S1: Donald Air, I believe, worked with Delbar in the 1980s in the Justice Department and really doesn’t like him. I talked to him a couple of months ago and he has strong memories of Barr being very aggressive in his definition of presidential power back then. And I think we’re still continuing to see that play out. The current version of it has to do with these prosecutions of Stone and Flynn that Trump doesn’t want to have happening. Plus, other investigations in the southern district of New York also presumably disadvantageous to President Trump or people he’s close to, like Rudy Giuliani. And so you see Barr willing to interfere in investigations in a way that is what the president wants him to do. There’s no law against this. I mean, this is a set of norms established after Watergate that was supposed to really protect the Justice Department and invest. Negations from meddling by the president. But if you decide as the attorney general, that you just don’t really care about those things very much, then you can change how that works. And so I think what we’re seeing is all the manifestations of that. And it looks really rotten. It looks like the president’s friends are getting off. And the prosecutor who testified about hearing that they were going to change the sentencing recommendation for Roger Stone, because that was the political interest. That was the way the wind was blowing in the Justice Department. That’s just not how it is supposed to work. There are so many professional lawyers there who depend on it not working that way. And then to me, I think the worst thing this week was the D.C. Circuit’s opinion telling Judge Sullivan in the Flynn case that he can’t even have a hearing to explore the very strange looking decision the Justice Department made to drop these charges against Flynn after he had twice pled guilty. And when you read that opinion by Naomi Rao, who is a recent and much hailed Trump appointee, it’s just really strange legal reasoning about the role of the court at this stage of a case. And there’s a very strong dissent by Judge Wilkins, who is a Clinton appointee. And I assume that Rouse decision is going to be overturned by the D.C. Circuit when they all get together and hear the case again and what’s called en banc review. But in the meantime, it just looks like the courts are also shaky. And we passed a milestone this week that we now have 200 Trump appointees who’ve been confirmed to the bench by the Senate. Zero of whom, by the way, are black.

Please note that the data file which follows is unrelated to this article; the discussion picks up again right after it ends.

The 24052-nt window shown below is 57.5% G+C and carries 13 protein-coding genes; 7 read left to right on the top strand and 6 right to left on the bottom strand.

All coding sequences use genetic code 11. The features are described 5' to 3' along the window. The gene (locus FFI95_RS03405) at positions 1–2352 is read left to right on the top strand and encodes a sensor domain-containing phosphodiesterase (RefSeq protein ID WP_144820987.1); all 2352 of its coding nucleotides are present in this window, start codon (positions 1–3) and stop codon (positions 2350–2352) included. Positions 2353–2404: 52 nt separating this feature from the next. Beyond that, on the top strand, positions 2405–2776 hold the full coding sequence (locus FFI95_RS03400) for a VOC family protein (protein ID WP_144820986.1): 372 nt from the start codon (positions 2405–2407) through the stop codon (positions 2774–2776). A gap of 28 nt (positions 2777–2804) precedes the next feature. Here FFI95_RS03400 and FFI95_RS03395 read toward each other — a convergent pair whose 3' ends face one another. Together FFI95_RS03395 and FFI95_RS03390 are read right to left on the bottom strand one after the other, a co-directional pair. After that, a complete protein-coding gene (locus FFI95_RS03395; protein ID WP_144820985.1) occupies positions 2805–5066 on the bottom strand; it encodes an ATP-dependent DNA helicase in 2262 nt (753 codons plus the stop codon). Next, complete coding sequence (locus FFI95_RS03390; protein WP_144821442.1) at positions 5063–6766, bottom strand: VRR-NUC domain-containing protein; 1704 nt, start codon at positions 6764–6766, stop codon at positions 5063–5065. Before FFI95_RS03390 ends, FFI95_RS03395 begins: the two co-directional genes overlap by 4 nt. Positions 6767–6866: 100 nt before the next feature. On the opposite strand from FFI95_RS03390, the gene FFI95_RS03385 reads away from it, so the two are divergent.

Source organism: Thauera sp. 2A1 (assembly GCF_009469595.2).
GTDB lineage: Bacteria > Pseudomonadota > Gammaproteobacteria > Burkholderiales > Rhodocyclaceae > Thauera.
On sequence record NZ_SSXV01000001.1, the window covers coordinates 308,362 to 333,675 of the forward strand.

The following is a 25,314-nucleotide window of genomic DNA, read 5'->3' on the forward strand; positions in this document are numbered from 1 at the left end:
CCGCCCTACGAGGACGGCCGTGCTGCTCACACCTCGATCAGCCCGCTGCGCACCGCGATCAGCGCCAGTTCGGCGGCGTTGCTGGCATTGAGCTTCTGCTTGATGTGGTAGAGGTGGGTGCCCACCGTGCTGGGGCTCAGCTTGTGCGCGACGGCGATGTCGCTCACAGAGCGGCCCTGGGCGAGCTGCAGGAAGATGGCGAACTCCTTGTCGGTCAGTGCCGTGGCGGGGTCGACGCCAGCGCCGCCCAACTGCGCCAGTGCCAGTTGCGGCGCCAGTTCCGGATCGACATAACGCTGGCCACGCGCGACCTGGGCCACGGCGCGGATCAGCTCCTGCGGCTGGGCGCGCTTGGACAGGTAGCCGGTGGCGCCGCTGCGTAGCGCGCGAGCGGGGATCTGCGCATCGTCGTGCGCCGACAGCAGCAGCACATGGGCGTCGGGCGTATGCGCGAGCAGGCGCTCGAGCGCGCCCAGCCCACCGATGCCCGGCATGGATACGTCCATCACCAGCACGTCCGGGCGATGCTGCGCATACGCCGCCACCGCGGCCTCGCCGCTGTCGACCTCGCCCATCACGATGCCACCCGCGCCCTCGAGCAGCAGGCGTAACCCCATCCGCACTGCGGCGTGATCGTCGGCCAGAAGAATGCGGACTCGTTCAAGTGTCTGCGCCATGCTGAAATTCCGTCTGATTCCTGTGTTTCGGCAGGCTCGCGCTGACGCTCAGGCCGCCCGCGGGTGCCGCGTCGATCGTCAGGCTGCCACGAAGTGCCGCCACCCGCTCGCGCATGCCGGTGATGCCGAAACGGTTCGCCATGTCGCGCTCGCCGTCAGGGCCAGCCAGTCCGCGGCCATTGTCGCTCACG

S3: That was amazing. I saw that. I literally I said me. Can that be possibly be true?
S7: Yes. Shocking.
S1: And these two hundred judges, some of them have a really deeply held set of conservative beliefs that at least appear in this decision to extend to protecting President Trump. I mean, it’s really hard for me not to read Judge Rao’s opinion and think that’s what’s going on. And that’s just just not that is not how it’s supposed to work.
S8: The collection of instances in which the president, who believes the Justice Department works for him and then the Stone Flynn, all of these cases are go right to the heart of something the president campaigned against, which was remember the swamp. What was the idea behind this swamp? It was that people in power would use the levers of power to help themselves or help their friends. Secondarily, that their concern would be disproportionately arrayed towards the things they cared about and not towards the the larger country. So when you think about the president and his things he gets concerned about and the people to whose aid he rushes, it’s people like Flynn and Stone. It goes to something that he was supposedly coming to Washington to change, which is the use of office for the interests and ambitions of those in power.
S3: Right. I mean, the FBI. Law enforcement is amazing when it goes after black people. And when it goes after his friends, they’re the most corrupt people on the planet.
S8: And one other tiny thing, as a management matter, when you look at the president and because he was beating up on John Bolton, perhaps justifiably. But when you look at how he rags on all the people who’ve last left his administration, the people he defends or the person he defends is Michael Flynn, who, regardless of what the courts may say, did in fact lie about what he did to his vice president. And, in fact, didn’t tell the truth about his dealings with Turkey. So separate apart from the judicial part, just in terms of maintaining his duties as a as an official, the president praises the ones with the issues and rags on the ones who didn’t have them.